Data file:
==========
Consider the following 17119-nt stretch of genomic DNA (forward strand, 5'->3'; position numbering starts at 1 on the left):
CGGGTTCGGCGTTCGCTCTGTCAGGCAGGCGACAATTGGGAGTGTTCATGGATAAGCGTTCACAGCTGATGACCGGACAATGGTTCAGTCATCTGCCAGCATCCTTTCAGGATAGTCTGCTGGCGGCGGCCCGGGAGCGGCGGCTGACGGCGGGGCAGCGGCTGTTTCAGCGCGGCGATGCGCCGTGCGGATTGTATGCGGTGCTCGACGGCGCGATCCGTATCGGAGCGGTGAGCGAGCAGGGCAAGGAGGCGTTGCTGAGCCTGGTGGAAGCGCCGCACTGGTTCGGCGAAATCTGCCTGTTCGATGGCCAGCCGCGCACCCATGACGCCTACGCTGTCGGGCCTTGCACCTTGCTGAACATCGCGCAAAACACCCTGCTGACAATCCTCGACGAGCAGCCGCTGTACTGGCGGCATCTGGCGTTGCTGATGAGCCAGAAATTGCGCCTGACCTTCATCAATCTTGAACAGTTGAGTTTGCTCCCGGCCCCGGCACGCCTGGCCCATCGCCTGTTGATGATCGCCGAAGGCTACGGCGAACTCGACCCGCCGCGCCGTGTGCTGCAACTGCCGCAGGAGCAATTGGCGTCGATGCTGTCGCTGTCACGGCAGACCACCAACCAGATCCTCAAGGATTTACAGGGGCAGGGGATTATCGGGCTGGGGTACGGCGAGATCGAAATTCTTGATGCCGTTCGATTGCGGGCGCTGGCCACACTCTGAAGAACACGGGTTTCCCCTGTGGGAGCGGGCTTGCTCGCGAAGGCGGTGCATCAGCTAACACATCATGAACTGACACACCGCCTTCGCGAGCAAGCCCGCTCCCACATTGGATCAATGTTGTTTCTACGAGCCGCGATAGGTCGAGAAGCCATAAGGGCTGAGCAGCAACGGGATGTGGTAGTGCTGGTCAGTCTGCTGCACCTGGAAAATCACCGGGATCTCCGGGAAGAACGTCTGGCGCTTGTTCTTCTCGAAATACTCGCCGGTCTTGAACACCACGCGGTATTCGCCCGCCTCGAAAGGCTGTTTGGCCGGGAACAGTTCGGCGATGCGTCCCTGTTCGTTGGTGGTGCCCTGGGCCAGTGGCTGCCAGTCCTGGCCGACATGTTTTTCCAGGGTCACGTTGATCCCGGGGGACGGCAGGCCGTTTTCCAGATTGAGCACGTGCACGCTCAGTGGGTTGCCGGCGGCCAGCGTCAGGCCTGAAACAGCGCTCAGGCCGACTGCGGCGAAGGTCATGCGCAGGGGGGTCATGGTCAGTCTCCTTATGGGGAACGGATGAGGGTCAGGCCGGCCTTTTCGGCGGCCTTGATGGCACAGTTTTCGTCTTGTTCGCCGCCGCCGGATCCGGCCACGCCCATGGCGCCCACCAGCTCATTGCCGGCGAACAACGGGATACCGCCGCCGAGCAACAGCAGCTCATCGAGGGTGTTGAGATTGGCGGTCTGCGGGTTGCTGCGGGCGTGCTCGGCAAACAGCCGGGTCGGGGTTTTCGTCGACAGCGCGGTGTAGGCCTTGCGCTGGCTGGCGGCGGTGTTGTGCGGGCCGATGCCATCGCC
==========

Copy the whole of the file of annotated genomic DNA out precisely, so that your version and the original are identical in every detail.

Consider the following 17119-nt stretch of genomic DNA (forward strand, 5'->3'; position numbering starts at 1 on the left):
CGGGTTCGGCGTTCGCTCTGTCAGGCAGGCGACAATTGGGAGTGTTCATGGATAAGCGTTCACAGCTGATGACCGGACAATGGTTCAGTCATCTGCCAGCATCCTTTCAGGATAGTCTGCTGGCGGCGGCCCGGGAGCGGCGGCTGACGGCGGGGCAGCGGCTGTTTCAGCGCGGCGATGCGCCGTGCGGATTGTATGCGGTGCTCGACGGCGCGATCCGTATCGGAGCGGTGAGCGAGCAGGGCAAGGAGGCGTTGCTGAGCCTGGTGGAAGCGCCGCACTGGTTCGGCGAAATCTGCCTGTTCGATGGCCAGCCGCGCACCCATGACGCCTACGCTGTCGGGCCTTGCACCTTGCTGAACATCGCGCAAAACACCCTGCTGACAATCCTCGACGAGCAGCCGCTGTACTGGCGGCATCTGGCGTTGCTGATGAGCCAGAAATTGCGCCTGACCTTCATCAATCTTGAACAGTTGAGTTTGCTCCCGGCCCCGGCACGCCTGGCCCATCGCCTGTTGATGATCGCCGAAGGCTACGGCGAACTCGACCCGCCGCGCCGTGTGCTGCAACTGCCGCAGGAGCAATTGGCGTCGATGCTGTCGCTGTCACGGCAGACCACCAACCAGATCCTCAAGGATTTACAGGGGCAGGGGATTATCGGGCTGGGGTACGGCGAGATCGAAATTCTTGATGCCGTTCGATTGCGGGCGCTGGCCACACTCTGAAGAACACGGGTTTCCCCTGTGGGAGCGGGCTTGCTCGCGAAGGCGGTGCATCAGCTAACACATCATGAACTGACACACCGCCTTCGCGAGCAAGCCCGCTCCCACATTGGATCAATGTTGTTTCTACGAGCCGCGATAGGTCGAGAAGCCATAAGGGCTGAGCAGCAACGGGATGTGGTAGTGCTGGTCAGTCTGCTGCACCTGGAAAATCACCGGGATCTCCGGGAAGAACGTCTGGCGCTTGTTCTTCTCGAAATACTCGCCGGTCTTGAACACCACGCGGTATTCGCCCGCCTCGAAAGGCTGTTTGGCCGGGAACAGTTCGGCGATGCGTCCCTGTTCGTTGGTGGTGCCCTGGGCCAGTGGCTGCCAGTCCTGGCCGACATGTTTTTCCAGGGTCACGTTGATCCCGGGGGACGGCAGGCCGTTTTCCAGATTGAGCACGTGCACGCTCAGTGGGTTGCCGGCGGCCAGCGTCAGGCCTGAAACAGCGCTCAGGCCGACTGCGGCGAAGGTCATGCGCAGGGGGGTCATGGTCAGTCTCCTTATGGGGAACGGATGAGGGTCAGGCCGGCCTTTTCGGCGGCCTTGATGGCACAGTTTTCGTCTTGTTCGCCGCCGCCGGATCCGGCCACGCCCATGGCGCCCACCAGCTCATTGCCGGCGAACAACGGGATACCGCCGCCGAGCAACAGCAGCTCATCGAGGGTGTTGAGATTGGCGGTCTGCGGGTTGCTGCGGGCGTGCTCGGCAAACAGCCGGGTCGGGGTTTTCGTCGACAGCGCGGTGTAGGCCTTGCGCTGGCTGGCGGCGGTGTTGTGCGGGCCGATGCCATCGCC